Texas Drought Yields Dino Tracks, WWI Shipwrecks

'If I was ever going to find anything, this would be the best time to do it'
By Arden Dier,  Newser Staff
Posted Aug 31, 2023 9:55 AM CDT
Dino Tracks, WWI Shipwrecks Emerge Amid Texas Drought
This photo taken by Bill Milner shows a wooden shipwreck in East Texas' Neches River.   (Ice House Museum)

As of Monday, 79% of the state of Texas was in drought, with 12% in "exceptional drought." Those conditions, though challenging for residents, have the upside of revealing some remarkable finds. At Dinosaur Valley State Park in Glen Rose, officials have uncovered at least 70 new dinosaur tracks "normally hidden under the water and mud of the Paluxy River," per the Houston Chronicle. Thought to be around 110 million years old, the prints were likely made by two species of dinosaur: Acrocanthosaurus, a three-toed, roughly 7-ton bipedal predator that would've stood 15 feet tall, and a specimen of Sauroposeidon, the tallest known dinosaur, which stood around 60 feet tall and weighed 44 tons. This follows additional discoveries last year.

"Two consecutive years of high temps and drought conditions ... has given us the opportunity to uncover new tracks," though "once we receive a decent rain, most of the tracks will be covered up again," says Paul Baker, retail manager at Friends of Dinosaur Valley State Park. Before that happens, paleontologists will map and cast the tracks, which represent the most ever seen by staff at the Ballroom site, per the Chronicle. Some 300 miles to the southeast near Silsbee, five World War I-era shipwrecks, each 80 feet to 100 feet long, have reportedly been rediscovered in the Neches River. Retiree Bill Milner said his friend Susan Kilcrease, who's curator of the Ice House Museum, told him to look for emerging shipwrecks during his regular trips to the river, per NBC News.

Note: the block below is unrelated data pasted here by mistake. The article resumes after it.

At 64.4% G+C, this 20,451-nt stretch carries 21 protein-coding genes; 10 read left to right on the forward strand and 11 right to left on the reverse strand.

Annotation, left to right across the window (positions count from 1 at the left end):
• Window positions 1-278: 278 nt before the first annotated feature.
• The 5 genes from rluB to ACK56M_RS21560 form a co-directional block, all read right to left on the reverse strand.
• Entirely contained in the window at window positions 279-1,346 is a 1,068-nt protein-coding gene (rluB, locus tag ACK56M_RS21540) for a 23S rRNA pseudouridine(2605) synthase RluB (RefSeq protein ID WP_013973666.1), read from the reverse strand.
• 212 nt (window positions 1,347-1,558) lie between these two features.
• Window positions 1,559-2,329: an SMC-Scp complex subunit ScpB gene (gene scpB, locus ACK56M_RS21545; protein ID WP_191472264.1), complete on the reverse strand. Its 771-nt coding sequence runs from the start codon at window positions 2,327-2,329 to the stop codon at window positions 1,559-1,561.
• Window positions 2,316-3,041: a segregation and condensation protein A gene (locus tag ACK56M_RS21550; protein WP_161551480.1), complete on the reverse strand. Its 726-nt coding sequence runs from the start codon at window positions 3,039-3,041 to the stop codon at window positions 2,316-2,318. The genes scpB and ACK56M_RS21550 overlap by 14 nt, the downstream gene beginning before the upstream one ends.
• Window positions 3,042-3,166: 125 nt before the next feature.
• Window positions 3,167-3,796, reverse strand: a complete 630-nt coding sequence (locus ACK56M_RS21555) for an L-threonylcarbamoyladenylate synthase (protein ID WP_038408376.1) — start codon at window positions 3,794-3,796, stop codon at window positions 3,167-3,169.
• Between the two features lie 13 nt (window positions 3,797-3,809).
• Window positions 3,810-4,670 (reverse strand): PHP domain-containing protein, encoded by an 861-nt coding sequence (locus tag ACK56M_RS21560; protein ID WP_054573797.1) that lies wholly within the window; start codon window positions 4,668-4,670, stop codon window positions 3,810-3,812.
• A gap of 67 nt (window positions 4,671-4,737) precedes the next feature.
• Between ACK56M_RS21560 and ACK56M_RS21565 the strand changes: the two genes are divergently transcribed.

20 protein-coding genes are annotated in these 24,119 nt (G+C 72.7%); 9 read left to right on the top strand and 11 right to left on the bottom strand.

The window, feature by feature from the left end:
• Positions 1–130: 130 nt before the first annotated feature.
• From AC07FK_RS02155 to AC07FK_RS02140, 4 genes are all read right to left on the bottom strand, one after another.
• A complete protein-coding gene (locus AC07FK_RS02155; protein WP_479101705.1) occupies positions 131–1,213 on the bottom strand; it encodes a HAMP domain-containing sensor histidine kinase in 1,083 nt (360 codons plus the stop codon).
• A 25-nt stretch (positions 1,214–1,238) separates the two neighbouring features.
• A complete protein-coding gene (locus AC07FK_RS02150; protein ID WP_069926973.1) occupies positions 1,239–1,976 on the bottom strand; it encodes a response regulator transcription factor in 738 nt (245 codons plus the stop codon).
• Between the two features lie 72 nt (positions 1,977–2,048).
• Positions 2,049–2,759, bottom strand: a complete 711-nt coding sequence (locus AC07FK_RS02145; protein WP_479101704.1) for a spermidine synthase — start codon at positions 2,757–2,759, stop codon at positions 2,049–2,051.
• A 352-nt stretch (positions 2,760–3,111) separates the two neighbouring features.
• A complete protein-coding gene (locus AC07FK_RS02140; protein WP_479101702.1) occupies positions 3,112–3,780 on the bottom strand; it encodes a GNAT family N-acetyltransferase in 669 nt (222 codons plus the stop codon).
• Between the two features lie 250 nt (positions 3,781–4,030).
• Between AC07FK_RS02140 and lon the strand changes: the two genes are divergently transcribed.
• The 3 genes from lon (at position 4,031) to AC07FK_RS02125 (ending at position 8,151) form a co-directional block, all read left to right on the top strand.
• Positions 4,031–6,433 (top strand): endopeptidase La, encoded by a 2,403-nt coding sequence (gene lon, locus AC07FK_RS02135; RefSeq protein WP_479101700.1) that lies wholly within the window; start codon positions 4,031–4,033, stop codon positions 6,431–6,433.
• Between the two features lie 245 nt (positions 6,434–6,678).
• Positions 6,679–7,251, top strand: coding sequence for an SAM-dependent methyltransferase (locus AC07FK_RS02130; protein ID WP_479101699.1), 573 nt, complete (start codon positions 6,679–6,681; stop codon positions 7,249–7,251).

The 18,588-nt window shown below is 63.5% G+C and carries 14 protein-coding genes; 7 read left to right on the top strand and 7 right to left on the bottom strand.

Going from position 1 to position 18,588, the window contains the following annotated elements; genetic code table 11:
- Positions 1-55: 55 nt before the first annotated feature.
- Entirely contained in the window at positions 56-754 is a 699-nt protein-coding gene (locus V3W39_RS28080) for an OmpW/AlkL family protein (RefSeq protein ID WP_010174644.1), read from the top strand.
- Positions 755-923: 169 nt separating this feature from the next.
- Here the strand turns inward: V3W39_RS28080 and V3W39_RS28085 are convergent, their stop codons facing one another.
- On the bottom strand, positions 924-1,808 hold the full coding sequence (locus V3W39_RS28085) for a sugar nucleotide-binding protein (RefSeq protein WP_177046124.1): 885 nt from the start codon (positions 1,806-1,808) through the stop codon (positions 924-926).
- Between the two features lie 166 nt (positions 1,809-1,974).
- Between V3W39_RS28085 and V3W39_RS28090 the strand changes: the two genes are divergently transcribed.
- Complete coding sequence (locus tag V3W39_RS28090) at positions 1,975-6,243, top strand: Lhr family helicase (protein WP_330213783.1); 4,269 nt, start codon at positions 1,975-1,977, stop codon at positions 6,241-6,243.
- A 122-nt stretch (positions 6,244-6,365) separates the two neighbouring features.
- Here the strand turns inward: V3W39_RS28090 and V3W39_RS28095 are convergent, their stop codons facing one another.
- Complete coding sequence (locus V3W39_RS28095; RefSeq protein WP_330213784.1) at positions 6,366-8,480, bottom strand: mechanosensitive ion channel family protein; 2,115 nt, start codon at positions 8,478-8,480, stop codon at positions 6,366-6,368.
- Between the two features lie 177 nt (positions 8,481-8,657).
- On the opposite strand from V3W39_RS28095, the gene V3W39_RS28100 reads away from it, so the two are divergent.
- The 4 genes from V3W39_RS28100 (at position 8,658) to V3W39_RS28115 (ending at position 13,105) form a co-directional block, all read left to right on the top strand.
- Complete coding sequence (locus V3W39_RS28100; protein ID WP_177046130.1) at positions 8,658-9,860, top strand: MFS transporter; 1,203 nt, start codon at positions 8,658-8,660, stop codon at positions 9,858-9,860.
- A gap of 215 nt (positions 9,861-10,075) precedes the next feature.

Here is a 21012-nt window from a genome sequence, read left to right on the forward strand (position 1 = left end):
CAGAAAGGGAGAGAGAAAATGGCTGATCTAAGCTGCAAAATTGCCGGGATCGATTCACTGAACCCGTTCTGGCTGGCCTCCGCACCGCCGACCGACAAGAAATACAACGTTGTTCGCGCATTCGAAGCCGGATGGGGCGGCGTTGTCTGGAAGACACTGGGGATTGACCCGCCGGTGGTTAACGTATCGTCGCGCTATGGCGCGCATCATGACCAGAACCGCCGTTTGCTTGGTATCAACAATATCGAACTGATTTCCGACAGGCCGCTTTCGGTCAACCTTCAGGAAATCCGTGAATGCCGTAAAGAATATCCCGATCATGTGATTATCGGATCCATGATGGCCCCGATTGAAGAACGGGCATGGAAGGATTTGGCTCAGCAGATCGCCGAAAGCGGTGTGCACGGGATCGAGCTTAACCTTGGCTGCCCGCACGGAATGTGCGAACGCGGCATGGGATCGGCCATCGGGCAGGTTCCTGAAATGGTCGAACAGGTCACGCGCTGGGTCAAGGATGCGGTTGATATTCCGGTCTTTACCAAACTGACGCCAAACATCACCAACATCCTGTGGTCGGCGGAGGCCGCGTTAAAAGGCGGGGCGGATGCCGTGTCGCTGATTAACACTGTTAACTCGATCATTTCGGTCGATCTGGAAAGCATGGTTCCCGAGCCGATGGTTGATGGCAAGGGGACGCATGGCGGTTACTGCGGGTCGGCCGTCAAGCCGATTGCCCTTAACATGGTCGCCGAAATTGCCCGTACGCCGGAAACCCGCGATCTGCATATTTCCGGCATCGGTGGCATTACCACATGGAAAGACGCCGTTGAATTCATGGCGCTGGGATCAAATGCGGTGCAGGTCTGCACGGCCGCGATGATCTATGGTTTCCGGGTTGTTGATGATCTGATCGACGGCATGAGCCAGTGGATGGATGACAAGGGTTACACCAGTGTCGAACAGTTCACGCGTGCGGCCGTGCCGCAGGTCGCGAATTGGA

"I really thought in my mind that if I was ever going to find anything, this would be the best time to do it," Milner tells the outlet, noting he's never seen the water level so low. He set out on a Jet Ski and found the five wooden ships. They were built in nearby Beaumont and operated by the US Shipping Board Emergency Fleet Corporation (EFC), which was in charge of merchant ships used to transport soldiers and supplies to France, per Smithsonian. Nearly 40 EFC vessels were abandoned in East Texas rivers after the war, according to the Texas Historical Commission, which describes the region as "one of the largest collections of WWI vessel abandonment sites in the United States." Officials aren't revealing the exact location of the wrecks to protect them from looters. (More dinosaurs stories.)

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